Like Romelu Lukaku and John Stones before him, Barkley must be getting seriously peeved with this Everton malaise. With Lukaku isolated up front, holding midfielders who rarely ventured forward and wingers in Aaron Lennon and Kevin Mirallas who prefer to dribble rather than pass, Barkley regularly had two men marking him at all times. At their best, Everton are fluid and versatile, players showing for the ball, pass and move played on repeat. This was Everton at their worst, 11 disparate individuals.

Unlike Stones and Lukaku, there is no obvious destination for Barkley to escape to this summer. Manchester United have other priorities, Manchester City have Kevin de Bruyne, Arsenal are sorted for attacking midfielders and Chelsea’s new manager would surely prefer to avoid a very obvious English premium. Perhaps that’s why it was such a big sigh.

 

Quique Sanchez Flores
The stories that surfaced on the day of Watford’s trip to West Ham cannot have helped Flores’ pre-match preparation, but defeat will only have strengthened their validity. If those sources are to be believed, Watford are preparing to sack their manager after their post-Christmas slump.

It is true that Flores has won only three of his last 17 league games, but that followed a run of four straight wins. Even in the current climate of impatience, surely a manager of a promoted team who ensures survival by Christmas deserves some leeway?

 

Manchester City
The most infuriatingly inconsistent side in the business. A team that score four at Bournemouth, three at Chelsea and two at Paris Saint-Germain managed only one against Newcastle. Even that was outrageously offside.

 

John Stones
There are those who have already spoken, insisting that England must start John Stones whatever his form. Their faith is being severely tested.

Stones looks like a defender playing without any confidence, playing for a manager incapable or unwilling to focus on his defence. Having allowed Divock Origi to outmuscle and outjump him for Liverpool’s first goal in the derby, Stones promptly played Daniel Sturridge onside for the third after his own poor pass. No player in the Premier League is given an easier ride by our media.

It is evidence to suggest rather than damn, but Everton’s 2016 record with and without Stones makes for grim reading:

With Stones – W1 D6 L5 Conceded 1.58 gpg
Without Stones – W7 D0 L2 Conceded 0.44 gpg

How he must wish he’d got a move away from Everton. Despite the flak we received for the suggestion, how much Everton must wish they’d taken that £40million.

 

Stoke City
On March 2, Stoke sat seventh in the Premier League, five points from the top four. Mark Hughes was talking about European qualification, with Champions League ambitions still not abandoned. Stoke had won three consecutive league games. All was well.

On April 21, Stoke sit ninth in the Premier League, as close in points to 15th as they are to the top seven. European ambitions have been shelved, and Mark Hughes’ side have taken five points from six matches. On Monday evening, Tottenham showed Hughes just how far Stoke have to go.

“I’m disappointed with what we produced obviously,” an angry Hughes told Sky Sports after the 4-0 defeat. “We had some moments but defensively we were a million miles away from where we should have been, and good teams will pick you off. It’s a given in the Premier League.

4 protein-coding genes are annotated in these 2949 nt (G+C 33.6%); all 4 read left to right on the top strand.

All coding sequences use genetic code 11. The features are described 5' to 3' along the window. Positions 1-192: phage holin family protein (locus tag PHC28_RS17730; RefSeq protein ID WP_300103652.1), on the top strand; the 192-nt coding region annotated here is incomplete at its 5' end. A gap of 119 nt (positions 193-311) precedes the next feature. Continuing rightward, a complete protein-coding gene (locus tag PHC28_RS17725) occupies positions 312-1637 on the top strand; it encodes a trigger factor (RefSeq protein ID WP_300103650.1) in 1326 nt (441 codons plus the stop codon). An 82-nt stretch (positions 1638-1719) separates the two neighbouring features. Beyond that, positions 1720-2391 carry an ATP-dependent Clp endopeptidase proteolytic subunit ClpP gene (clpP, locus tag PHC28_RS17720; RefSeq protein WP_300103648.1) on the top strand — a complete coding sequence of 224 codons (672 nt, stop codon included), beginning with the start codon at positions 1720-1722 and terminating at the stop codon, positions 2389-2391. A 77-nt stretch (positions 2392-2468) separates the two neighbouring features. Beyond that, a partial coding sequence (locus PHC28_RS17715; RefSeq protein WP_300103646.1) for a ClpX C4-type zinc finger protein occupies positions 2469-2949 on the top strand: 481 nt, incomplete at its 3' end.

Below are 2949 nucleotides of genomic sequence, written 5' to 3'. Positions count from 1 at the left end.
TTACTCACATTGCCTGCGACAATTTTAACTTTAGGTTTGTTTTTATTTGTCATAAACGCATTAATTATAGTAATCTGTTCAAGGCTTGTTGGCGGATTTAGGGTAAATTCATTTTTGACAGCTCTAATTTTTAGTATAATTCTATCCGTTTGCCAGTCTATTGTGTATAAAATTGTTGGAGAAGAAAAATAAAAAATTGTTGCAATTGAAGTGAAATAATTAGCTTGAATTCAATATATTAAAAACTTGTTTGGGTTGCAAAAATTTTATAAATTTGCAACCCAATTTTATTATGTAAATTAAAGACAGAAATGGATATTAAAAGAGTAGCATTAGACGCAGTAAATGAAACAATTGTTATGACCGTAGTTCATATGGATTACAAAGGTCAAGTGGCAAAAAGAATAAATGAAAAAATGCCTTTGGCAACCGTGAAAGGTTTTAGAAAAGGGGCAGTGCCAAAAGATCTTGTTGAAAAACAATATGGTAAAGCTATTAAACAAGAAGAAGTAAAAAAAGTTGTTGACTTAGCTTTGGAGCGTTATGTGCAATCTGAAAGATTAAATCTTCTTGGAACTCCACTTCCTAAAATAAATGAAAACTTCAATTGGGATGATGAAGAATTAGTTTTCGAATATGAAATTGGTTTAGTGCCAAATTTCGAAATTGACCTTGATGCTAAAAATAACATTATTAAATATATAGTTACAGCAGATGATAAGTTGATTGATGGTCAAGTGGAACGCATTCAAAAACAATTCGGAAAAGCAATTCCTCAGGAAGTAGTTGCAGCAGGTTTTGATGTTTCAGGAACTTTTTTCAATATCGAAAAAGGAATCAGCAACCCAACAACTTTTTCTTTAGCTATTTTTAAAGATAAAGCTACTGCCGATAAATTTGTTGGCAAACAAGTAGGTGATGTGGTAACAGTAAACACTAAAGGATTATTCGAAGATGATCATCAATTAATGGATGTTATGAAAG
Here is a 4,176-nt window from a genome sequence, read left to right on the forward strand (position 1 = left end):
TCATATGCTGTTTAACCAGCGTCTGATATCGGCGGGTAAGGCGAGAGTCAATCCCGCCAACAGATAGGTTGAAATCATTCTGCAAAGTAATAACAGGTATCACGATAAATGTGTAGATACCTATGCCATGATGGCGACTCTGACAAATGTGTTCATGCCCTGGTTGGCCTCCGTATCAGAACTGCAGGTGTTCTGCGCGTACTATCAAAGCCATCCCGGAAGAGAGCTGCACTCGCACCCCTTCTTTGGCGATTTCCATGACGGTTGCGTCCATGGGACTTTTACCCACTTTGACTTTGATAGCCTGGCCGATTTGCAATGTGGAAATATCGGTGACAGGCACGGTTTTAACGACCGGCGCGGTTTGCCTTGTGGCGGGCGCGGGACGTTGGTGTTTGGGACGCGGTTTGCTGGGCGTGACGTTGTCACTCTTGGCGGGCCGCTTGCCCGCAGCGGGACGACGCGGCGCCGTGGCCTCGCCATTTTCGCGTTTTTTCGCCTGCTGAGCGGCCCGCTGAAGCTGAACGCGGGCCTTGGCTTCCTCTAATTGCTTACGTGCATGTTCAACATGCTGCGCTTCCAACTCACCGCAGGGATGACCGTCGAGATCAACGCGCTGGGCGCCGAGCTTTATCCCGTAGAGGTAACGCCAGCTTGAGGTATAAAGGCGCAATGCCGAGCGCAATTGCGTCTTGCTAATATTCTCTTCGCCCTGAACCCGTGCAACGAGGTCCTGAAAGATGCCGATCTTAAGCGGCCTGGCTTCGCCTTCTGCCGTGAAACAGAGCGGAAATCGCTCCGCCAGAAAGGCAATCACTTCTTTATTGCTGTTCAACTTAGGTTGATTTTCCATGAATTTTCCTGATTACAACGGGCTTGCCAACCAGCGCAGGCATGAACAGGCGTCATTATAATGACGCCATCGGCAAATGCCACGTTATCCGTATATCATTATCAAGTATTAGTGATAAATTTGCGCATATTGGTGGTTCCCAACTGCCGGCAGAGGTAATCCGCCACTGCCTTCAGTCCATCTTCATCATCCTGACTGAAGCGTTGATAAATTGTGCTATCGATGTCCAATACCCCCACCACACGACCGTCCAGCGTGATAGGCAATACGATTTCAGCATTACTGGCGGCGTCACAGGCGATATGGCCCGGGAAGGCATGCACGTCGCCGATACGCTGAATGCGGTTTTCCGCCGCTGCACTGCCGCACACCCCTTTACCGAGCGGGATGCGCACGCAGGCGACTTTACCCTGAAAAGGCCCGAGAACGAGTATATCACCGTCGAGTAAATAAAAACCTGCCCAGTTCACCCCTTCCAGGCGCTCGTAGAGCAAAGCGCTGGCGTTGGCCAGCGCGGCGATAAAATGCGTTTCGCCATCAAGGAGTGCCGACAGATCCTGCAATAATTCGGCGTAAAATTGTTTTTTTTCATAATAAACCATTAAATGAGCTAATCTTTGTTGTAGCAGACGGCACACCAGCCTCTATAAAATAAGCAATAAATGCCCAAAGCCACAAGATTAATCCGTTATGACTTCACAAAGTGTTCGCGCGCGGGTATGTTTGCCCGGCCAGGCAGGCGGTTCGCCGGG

“Defensively we need to tighten up a hell of a lot better than the last few games. We know what we need to do and we’ll address that and be better next time out.”

Stoke have enjoyed a fine season, one in which they have strained their necks to look up, not down. Hughes must ensure the campaign does not end in lingering disappointment.

 

Ramiro Funes Mori
A grim, senseless tackle on his opponent, for which Mori was rightly dismissed. The Argentine then followed that up with a bizarre chest-beating ritual, presumably to try and persuade Everton fans that he was one of them.

“Number one, he has only been here for two minutes and number two, why is he playing to the crowd because he has injured a Liverpool player?’ asked Jamie Carragher after the game. “Are they going to be happy with that? They were getting battered in the game and he’s now going to miss the biggest game of the season when they’ve got Jagielka out. It’s embarrassing. What is he doing? Everton fans won’t fall for that nonsense.” Quite.

Incidentally, if you translate ‘Mori’ from Spanish it means ‘I died’. Never has a name been such a hostage to fortune.

 

Wilfried Zaha
“My time at United has gone and I don’t mind if I get booed,” said Zaha before the trip to his old club. “I still have Man United followers on Twitter. They might wait until I make a mistake in a game or something, and they’ll come out with something like ‘that’s why you got sold’. I am just trying to progress in my career, so going back to Old Trafford will be like playing at any other stadium. I am just going to do my best as usual.”

Whatever Zaha may claim, there is no doubt that he will have wanted to impress on his return to Manchester United. The success of Marcus Rashford and Anthony Martial must surely give the winger a dull ache of ‘what might have been’.

In a Crystal Palace side that might have well brought a sign that read ‘We’re happy to lose, just don’t hurt us’, Zaha was powerless. He had one shot (off target) and completed ten passes in 90 minutes, despite having 53 touches of the ball. The temptation is to say that he’s found his level.

 

Daniel Storey